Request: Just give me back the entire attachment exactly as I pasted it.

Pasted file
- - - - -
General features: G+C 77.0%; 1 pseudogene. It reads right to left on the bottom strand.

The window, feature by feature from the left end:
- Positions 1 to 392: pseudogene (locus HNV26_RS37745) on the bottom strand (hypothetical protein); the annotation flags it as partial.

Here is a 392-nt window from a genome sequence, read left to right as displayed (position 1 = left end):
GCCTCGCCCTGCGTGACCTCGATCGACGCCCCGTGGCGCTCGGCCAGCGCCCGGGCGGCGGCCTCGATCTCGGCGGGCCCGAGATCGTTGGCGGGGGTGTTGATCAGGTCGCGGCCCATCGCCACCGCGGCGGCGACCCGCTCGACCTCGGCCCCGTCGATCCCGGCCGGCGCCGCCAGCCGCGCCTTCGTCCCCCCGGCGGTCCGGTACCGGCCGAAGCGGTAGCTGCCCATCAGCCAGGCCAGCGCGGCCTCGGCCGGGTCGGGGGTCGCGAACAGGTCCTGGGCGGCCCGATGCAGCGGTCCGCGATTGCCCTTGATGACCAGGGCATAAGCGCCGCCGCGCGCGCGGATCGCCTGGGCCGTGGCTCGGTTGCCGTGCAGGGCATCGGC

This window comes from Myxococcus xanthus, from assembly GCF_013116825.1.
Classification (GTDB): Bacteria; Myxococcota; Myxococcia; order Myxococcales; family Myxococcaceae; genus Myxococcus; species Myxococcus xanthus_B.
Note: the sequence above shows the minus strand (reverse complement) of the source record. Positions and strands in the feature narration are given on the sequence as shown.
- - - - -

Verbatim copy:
General features: G+C 77.0%; 1 pseudogene. It reads right to left on the bottom strand.

The window, feature by feature from the left end:
- Positions 1 to 392: pseudogene (locus HNV26_RS37745) on the bottom strand (hypothetical protein); the annotation flags it as partial.

Here is a 392-nt window from a genome sequence, read left to right as displayed (position 1 = left end):
GCCTCGCCCTGCGTGACCTCGATCGACGCCCCGTGGCGCTCGGCCAGCGCCCGGGCGGCGGCCTCGATCTCGGCGGGCCCGAGATCGTTGGCGGGGGTGTTGATCAGGTCGCGGCCCATCGCCACCGCGGCGGCGACCCGCTCGACCTCGGCCCCGTCGATCCCGGCCGGCGCCGCCAGCCGCGCCTTCGTCCCCCCGGCGGTCCGGTACCGGCCGAAGCGGTAGCTGCCCATCAGCCAGGCCAGCGCGGCCTCGGCCGGGTCGGGGGTCGCGAACAGGTCCTGGGCGGCCCGATGCAGCGGTCCGCGATTGCCCTTGATGACCAGGGCATAAGCGCCGCCGCGCGCGCGGATCGCCTGGGCCGTGGCTCGGTTGCCGTGCAGGGCATCGGC

This window comes from Myxococcus xanthus, from assembly GCF_013116825.1.
Classification (GTDB): Bacteria; Myxococcota; Myxococcia; order Myxococcales; family Myxococcaceae; genus Myxococcus; species Myxococcus xanthus_B.
Note: the sequence above shows the minus strand (reverse complement) of the source record. Positions and strands in the feature narration are given on the sequence as shown.